Talking About a New Generation of Airmen: Today’s Air Force comprises young, tech savvy airmen—the “millennial generation” —who have different quality of life preferences than previous generations, and this will have to be understood as the Air Force transitions to a smaller, leaner manpower footprint, the Air Staff’s top manpower officer told attendees at AFA’s Air & Space Conference Monday afternoon. “I grew up in an Air Force family,” said Lt. Gen. Darrell Jones said, noting his father was a boom operator on a KC-135. “But I did not join the same Air Force my dad did,” he said, adding and neither have the young people who have signed up over the last decade. Jones noted 74 percent of airmen in USAF today are under 43 years old, and as such they think and act differently and have different quality of life preferences and priorities as far as service benefits and incentives. The force has shrunk to its smallest size since the end of the Cold War, Jones noted, but at the same time, as it closes in on its authorized end strength of 332,000, the cost of manpower is going up—which he termed worrisome. He noted that USAF manpower has shrunk 34 percent in that time, but has grown 23 percent more costly. With that in mind, Jones said he wants to protect accessions, prevent career bathtubs, and make sure the right people stay in—and get out. “In order to protect your seed corn, you have to tell people to get out,” he said. USAF is at a 17 year high as far as retention goes, the challenge to getting to the right end strength is balancing voluntary, incentive-based separations with involuntary separation costs, he noted.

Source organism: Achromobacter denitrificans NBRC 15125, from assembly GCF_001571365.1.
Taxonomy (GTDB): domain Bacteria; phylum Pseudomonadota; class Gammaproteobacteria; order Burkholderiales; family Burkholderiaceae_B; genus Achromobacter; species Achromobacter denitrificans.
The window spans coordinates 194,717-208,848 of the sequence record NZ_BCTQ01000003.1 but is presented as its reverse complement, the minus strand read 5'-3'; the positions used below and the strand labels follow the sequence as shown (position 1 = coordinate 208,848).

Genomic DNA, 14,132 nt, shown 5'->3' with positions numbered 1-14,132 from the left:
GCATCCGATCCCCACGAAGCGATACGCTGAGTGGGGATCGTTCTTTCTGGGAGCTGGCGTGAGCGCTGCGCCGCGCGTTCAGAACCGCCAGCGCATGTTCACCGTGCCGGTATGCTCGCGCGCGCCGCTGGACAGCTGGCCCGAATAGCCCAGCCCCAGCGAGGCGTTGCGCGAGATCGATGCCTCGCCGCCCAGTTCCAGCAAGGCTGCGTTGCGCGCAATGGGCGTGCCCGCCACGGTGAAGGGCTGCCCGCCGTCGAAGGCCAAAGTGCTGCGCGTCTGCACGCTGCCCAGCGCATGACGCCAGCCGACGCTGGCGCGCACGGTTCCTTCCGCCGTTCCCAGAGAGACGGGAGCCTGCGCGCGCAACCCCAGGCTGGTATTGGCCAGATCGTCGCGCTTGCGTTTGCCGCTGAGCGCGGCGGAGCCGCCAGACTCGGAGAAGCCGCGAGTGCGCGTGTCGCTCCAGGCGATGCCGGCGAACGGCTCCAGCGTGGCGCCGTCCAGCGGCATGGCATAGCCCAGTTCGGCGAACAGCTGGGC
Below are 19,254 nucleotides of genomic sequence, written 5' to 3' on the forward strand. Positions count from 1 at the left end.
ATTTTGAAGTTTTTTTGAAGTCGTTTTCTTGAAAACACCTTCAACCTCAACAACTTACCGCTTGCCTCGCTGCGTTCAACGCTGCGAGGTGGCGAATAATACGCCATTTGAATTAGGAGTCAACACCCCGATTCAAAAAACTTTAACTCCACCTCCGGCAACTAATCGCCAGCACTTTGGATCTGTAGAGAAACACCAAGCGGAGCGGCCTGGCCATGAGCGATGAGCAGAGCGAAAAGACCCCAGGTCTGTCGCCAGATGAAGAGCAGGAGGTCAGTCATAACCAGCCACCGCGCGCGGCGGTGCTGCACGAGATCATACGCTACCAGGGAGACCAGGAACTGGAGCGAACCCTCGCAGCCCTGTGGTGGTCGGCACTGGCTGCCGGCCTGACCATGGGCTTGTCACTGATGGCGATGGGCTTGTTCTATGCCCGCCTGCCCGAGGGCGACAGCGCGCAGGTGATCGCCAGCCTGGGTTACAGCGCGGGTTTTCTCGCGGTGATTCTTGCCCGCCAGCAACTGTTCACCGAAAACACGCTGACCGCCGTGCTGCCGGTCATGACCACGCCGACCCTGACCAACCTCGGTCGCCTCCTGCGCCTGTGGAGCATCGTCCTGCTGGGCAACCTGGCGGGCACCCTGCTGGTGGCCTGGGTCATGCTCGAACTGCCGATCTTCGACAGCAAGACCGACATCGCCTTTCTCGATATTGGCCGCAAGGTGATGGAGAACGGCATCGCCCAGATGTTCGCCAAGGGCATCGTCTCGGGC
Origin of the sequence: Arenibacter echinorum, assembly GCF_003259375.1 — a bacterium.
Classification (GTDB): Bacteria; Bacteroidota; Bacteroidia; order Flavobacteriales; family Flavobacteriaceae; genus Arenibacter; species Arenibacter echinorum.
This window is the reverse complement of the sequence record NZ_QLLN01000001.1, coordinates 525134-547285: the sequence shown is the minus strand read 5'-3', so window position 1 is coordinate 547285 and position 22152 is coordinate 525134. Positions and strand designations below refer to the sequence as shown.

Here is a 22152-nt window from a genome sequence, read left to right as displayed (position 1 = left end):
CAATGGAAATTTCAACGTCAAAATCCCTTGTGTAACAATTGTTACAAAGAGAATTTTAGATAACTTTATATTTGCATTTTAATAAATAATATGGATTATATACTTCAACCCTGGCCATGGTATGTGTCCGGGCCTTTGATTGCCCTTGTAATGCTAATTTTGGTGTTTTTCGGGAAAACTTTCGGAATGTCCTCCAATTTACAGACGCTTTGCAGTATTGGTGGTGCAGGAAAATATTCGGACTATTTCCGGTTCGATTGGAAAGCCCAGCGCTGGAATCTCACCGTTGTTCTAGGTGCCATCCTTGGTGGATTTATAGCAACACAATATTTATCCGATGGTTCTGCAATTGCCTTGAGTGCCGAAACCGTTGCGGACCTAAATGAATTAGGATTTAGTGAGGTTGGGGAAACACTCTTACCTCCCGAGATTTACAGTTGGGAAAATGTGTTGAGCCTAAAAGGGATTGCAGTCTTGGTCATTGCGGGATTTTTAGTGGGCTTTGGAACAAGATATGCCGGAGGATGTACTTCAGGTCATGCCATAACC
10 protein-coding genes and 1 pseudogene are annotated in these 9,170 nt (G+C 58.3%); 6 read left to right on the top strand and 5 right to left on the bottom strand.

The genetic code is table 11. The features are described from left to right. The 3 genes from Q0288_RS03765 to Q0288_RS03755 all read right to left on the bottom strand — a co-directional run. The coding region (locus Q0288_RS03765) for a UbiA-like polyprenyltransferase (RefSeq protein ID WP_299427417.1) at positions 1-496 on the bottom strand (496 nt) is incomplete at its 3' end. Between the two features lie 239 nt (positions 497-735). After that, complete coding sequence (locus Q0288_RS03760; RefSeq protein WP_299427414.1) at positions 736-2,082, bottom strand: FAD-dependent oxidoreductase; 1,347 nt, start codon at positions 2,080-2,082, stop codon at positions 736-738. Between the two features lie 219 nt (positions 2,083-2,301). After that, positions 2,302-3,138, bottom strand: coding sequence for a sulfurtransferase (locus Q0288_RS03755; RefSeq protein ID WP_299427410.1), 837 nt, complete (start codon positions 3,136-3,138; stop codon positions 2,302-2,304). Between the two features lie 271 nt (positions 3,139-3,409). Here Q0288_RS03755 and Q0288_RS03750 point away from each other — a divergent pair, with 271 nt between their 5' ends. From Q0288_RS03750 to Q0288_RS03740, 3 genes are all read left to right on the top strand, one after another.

In a nighttime ceremony contrived to continue concealment of many of its features, the new B-21 bomber rolled out of Northrop Grumman's Palmdale, Calif. plant Dec. 2. Defense Secretary Lloyd Austin said the aircraft's advanced technology represents "deterrence, the American way."